CSB/SJU Alumnus Daniel Kramer has recently been named the Director of the Fulbright U.S. Student Program at the Institute of International Education (IIE) in New York City. He is pictured here with his wife, Debra Prager.
     As Director Dan manages the operations of this program, including overseeing the annual competition and screening of applications by IIE-developed panels of academic specialists. Over 9,000 graduating seniors, graduate-level candidates, and young professionals (such as writers, creative and performing artists and journalists) apply to study, conduct research or serve as English Teaching Assistants abroad. Over 1,600 grants are awarded in over 140 countries world-wide.
    Dan graduated from Saint John's and Saint Ben's in 1989 and completed a PhD in Germanic Languages and Literatures at Harvard University before taking teaching posts at Holy Cross College and Washington and Lee University. He has been recipient of Fulbright and other research awards. “20 years ago I was awarded a Fulbright grant to Germany, and have been involved with the program ever since, serving on the Fellowships Committee as well as the board of the local Fulbright Association chapter. To direct this program two decades later is a real honor and privilege.” Since his Fulbright year abroad, Dan has also led many student groups to Germany, and regards it as his second home.



Tuesday, December 9, 2014

Adventszeit 2014: German Club Creates Gifts for Friends and Family


Last Sunday, the CSB/SJU German Club hosted the annual gingerbread house night in the McKeown Center. An estimated 20 people attended, and students were able to build their own gingerbread houses using homemade Lebkuchen (gingerbread). Paula Doebel, a local supplied the gingerbread and other necessary supplies, as she has in the past. Students engaged in a friendly atmosphere while building their houses and listening to Christmas music.  Everyone enjoyed being able to take a short study break to de-stress before diving into finals week. The event began at 7:15pm and most students stayed until around 8:30 when they had finished building their houses. After the event, students were able to take their completed houses home with them. The event was an overall success and we continuing this German tradition here at CSB/SJU.

Tuesday, October 28, 2014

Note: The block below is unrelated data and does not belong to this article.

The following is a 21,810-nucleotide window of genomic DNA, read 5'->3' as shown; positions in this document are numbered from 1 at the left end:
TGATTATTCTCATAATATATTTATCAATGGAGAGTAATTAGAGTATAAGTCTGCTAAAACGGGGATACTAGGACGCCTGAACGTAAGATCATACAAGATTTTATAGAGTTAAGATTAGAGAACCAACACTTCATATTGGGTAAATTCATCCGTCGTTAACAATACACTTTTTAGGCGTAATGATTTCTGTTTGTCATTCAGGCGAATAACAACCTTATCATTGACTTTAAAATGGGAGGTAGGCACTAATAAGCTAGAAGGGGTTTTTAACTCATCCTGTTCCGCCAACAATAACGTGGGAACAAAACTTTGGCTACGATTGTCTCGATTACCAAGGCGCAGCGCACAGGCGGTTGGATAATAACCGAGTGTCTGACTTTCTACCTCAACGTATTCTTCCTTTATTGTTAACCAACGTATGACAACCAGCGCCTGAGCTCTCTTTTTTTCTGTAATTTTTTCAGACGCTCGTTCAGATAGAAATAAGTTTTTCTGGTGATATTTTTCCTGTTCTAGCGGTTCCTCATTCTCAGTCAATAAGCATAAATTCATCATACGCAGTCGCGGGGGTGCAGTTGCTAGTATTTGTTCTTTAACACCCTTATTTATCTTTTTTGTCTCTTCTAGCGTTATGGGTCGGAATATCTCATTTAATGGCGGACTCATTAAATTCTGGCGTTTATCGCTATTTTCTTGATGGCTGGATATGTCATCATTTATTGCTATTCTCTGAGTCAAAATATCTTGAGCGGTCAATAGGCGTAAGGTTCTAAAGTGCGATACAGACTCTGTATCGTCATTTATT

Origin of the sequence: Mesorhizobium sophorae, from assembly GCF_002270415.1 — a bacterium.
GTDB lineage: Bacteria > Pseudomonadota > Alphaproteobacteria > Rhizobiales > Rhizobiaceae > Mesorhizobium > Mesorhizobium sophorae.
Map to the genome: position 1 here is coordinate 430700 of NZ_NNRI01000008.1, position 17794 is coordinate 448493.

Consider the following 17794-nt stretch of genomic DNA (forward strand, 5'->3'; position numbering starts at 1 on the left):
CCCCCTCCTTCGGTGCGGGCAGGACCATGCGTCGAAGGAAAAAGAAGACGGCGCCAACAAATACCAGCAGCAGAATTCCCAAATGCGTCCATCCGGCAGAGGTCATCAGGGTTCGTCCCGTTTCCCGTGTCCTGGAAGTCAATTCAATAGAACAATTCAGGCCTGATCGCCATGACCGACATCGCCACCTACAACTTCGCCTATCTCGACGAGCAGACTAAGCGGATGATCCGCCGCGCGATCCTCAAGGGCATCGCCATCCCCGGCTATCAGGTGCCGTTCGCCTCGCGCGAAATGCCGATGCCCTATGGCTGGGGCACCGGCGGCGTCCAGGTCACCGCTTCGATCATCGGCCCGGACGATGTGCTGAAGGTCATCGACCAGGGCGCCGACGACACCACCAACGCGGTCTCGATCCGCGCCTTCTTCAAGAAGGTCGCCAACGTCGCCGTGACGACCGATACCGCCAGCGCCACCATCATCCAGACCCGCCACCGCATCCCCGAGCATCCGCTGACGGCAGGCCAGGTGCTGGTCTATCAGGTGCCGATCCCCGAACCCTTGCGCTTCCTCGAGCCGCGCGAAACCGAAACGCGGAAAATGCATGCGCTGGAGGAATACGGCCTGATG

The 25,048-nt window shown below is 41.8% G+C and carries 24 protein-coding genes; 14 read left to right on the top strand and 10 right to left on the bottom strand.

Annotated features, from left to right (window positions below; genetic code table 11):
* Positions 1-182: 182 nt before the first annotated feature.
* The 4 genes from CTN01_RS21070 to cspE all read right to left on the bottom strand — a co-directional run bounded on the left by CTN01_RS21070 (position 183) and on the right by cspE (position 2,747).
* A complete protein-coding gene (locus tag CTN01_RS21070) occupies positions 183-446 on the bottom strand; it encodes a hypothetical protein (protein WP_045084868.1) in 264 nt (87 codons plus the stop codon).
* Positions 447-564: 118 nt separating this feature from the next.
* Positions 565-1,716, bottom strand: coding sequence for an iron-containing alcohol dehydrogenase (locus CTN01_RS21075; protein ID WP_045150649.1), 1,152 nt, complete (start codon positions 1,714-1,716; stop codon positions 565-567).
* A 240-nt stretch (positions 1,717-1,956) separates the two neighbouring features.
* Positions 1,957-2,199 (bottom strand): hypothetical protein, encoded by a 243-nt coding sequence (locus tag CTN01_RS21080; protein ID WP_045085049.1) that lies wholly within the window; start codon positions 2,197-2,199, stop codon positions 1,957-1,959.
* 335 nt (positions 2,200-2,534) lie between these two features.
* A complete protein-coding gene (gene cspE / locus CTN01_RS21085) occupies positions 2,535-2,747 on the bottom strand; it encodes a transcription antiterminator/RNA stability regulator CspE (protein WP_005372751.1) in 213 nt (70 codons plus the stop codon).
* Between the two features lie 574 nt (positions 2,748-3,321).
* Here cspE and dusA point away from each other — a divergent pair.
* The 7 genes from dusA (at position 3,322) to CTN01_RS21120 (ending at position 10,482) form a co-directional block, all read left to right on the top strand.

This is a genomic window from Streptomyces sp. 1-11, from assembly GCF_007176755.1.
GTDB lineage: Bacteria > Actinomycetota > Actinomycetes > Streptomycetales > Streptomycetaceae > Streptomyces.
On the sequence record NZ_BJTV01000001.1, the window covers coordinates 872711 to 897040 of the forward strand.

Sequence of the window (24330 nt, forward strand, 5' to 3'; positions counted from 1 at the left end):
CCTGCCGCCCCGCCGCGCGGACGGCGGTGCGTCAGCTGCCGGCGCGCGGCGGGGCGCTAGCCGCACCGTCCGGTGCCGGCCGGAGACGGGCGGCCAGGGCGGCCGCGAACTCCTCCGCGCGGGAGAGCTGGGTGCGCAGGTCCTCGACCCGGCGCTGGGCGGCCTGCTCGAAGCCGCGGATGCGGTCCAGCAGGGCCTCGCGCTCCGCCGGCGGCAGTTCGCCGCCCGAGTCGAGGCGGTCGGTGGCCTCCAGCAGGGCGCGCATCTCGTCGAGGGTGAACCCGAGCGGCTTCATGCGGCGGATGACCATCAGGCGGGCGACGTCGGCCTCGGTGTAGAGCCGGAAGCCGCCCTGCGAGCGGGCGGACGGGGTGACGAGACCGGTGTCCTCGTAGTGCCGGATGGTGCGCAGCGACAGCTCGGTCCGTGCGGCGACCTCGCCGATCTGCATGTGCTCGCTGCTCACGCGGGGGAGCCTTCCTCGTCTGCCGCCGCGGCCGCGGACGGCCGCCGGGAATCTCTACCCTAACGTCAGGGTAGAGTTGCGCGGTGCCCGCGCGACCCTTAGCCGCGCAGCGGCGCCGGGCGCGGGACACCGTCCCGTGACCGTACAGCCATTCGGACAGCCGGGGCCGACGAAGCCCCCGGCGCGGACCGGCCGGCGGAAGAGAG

Oktoberfest 2014 a Great Success

The German Club was proud to host our fifth annual Oktoberfest in Bro. Willie’s Pub on Saturday, Oct. 18th. As in past years, the event included music, dancing, good food and drink, and games with prizes. Campus DJs did a great job of DJing the event, playing a combination of popular German and Austrian songs, electronic music, and even a small amount of Polka to get people dancing. Food served included hot Brezen and Würstl. Beer was served upstairs, including Paulaner Weißbier, the world-famous wheat beer brewed in Munich. Games included Steinheben, a game where contestants attempt to hold a liter of water with an outstretched arm for as long as possible, a costume contest with prizes for the best dressed Mädel and Bursche, and a guessing game where contestants had to estimate the number of gummy bears in a liter Stein. We had an estimated 200 people attend, and it was all in all a great event!
     Congratulations, German Club Members, on organizing such a fine event.

Students on the Salzburg Semester Program Experience Great Roommates, Travel.


The ten students in the 2014 Salzburg group are settled into their dorm rooms and most have met their roommates (from France, Greece, Pakistan, Kosovo). They sailed through two weeks of intensive German classes and orientation activities, and have been on the regular course schedule since mid-September taking art history, philosophy, the study abroad seminar--and German, natürlich! They’ve also mastered the art of riding city buses, traveling by train, shopping at the beautifully renovated Merkur, cooking pumpkin soup and Putenschnitzel, and wearing Dirndl and Lederhosen. We saw Mozart’s Zauberflaute in the Marionettentheater and were given a tour of the Hohensalzburg Festung (fortress) by a guide who had a key to all the locked doors! Moreover, the group is healthy, arrives on time, and remains cheerful and flexible, even during those early days of unrelenting rain. Ausgezeichnet!
          We visited the most beautiful example of Austrian Baroque at the Melk monastery, stood before the grave of miraculous Saint Walburga in the Eichstätt convent, walked the streets of Eichstätt to see Germany’s largest collection of Baroque buildings, ate dinner in an old castle, marveled at the immensity of Nürnberg’s Altstadt, learned about the Third Reich at the new Documentaton Center at the former NSDAP party rally grounds, and saw the lovely library and monastery church in Metten. And these are just the highlights! The students are soaking up knowledge like sponges, making comparisons, integrating knowledge and experience, and asking probing questions. We’re hoping for more of the same as we finish this first month and look forward to the second.
                Best wishes to all from this very special place, Salzburg group 2014
Contributed by director, Anna Lisa Ohm.

Austin Eighan ('14) Receives International Parliament Scholarship